This is the largest foreign acquisition by any Chinese company and shows that CNOOC has learnt from its failed bid for Unocal in 2005. The addition of Nexen’s assets gives CNOOC a strong position in western Canada’s oil sands as well as making it the second largest oil producer in the United Kingdom North Sea.
CNOOC is a much smaller company than the two other major Chinese national oil companies (NOCs), CNPC/PetroChina and Sinopec. It is also much less burdened with non-commercial obligations and has 30 years’ experience of working with foreign oil companies. For these reasons it is seen as the most professional, commercially-oriented and dynamic of these three companies. CNOOC is also much smaller than international giants like Exxon, Shell and BP, and even smaller than ChevronTexaco and ConocoPhillips. Rather, it resembles the US independent Apache Corporation and is slightly bigger than the UK’s BG. In the league of Asian NOCs, it lies between the smaller ONGC of India and the larger Petronas of Malaysia, though it has much easier access to capital than all its non-Chinese rivals.
CNOOC’s first overseas investment was in Indonesia, in the mid-1990s. South-east Asia remained the company’s regional focus for a decade. Its early attempts to diversify geographically met with setbacks. Its bid with Sinopec, in 2003, to buy BG’s share of the giant Kashagan field in Kazakhstan was blocked by BG’s partners who invoked their pre-emption rights. Two years later the US Congress prevented CNOOC from buying Unocal. Despite these failures, CNOOC used its participation in China’s first LNG plants to gain a foothold in Australia’s Northwest Shelf gas province.
Since 2009, CNOOC has taken advantage of its cash reserves, its low cost of capital and the global financial crisis to go on a spending spree, as have the other Chinese NOCs. Whilst Iraq and Iran have been important target countries, the major focus has been North and South America. CNOOC acquired assets in the US Gulf of Mexico, in Alaska and in Trinidad and Tobago. But the most significant moves in the context of the recent Nexen acquisition were those involving unconventional oil and gas plays in the USA and western Canada. CNOOC bought into two US shale oil and gas projects, Eagle Ford in Texas and Niobrara in Colorado and Wyoming, in 2010 and 2011 respectively. In 2011, the company became a partner of Nexen in the Long Lake oil sands project in Alberta when it acquired OPTI Canada. This last move placed CNOOC in an ideal position to assess Nexen as a take-over target.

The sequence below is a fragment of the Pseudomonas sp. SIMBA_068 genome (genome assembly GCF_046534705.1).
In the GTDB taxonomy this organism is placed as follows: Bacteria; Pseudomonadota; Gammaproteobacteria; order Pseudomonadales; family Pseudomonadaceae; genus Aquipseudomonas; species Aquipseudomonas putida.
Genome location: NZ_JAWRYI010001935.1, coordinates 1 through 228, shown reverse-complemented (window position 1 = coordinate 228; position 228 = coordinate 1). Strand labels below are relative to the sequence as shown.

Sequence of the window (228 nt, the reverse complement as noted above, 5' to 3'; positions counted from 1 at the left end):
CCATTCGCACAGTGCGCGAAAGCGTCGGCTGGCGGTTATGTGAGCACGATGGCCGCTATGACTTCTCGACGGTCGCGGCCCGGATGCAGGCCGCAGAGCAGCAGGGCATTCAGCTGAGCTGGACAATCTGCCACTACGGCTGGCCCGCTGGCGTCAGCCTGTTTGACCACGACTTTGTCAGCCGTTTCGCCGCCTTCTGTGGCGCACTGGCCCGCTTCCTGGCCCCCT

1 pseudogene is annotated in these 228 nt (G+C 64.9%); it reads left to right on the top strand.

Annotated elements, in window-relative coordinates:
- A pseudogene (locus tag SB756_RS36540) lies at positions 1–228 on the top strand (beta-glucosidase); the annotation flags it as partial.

Nexen is one quarter of the size of CNOOC Ltd. Its main short-term value lies in the North Sea which provides 43% of its total oil and gas production. The long-term value lies in Canada where the Athabasca oil sands account for 32% of its proven reserves and 69% of its probable reserves. Nexen is also involved in shale gas in Western Canada. Other smaller assets lie in the US Gulf of Mexico, Yemen, Nigeria, Poland and Colombia.
CNOOC has been much more careful in launching this bid than when it tried to buy Unocal. Not only has it been a partner with Nexen, but it has also spent considerable effort lobbying Canadian officials in the federal and Alberta governments. In addition the company has been helped by the stated desire of Canada’s Prime Minister to sell more oil to China, partly in response to US dithering over the construction of the Keystone pipeline to carry growing Canadian oil exports to the Gulf Coast.
China’s move into the North Sea was reinforced by Sinopec’s purchase of 49% of Talisman’s UK assets for US $ 1.5 billion at the end of July 2012. Although the North Sea is no longer the technological frontier it was in the 1970s, it is a place where the latest technologies for enhancing oil recovery at low cost continue to be tested. More important for both CNOOC and Sinopec is the fact that these North Sea assets will significantly boost their production in the short-term. In contrast, PetroChina’s first major investment in north-west Europe was the purchase of 50% of the European refining company, Ineos, in 2011 in order enhanced its refining and trading position in the region.
It is likely that CNOOC’s acquisition will be approved in both Canada and the United Kingdom, as will Sinopec’s purchase of Talisman’s assets in North Sea, for the companies bring much needed investment to these oil provinces. That beings said, concerns over Chinese involvement in an important natural resource may delay approval in Canada. No such concerns seem to exist in the United Kingdom where the priority is the maintenance of oil production and employment.
All three major Chinese NOCs are likely to continue their expansion in Europe and the America’s, especially in exploration and production. Given China’s plans for promoting the exploitation of domestic unconventional hydrocarbons and deep water fields, much of this overseas investment will be directed at the technological frontiers.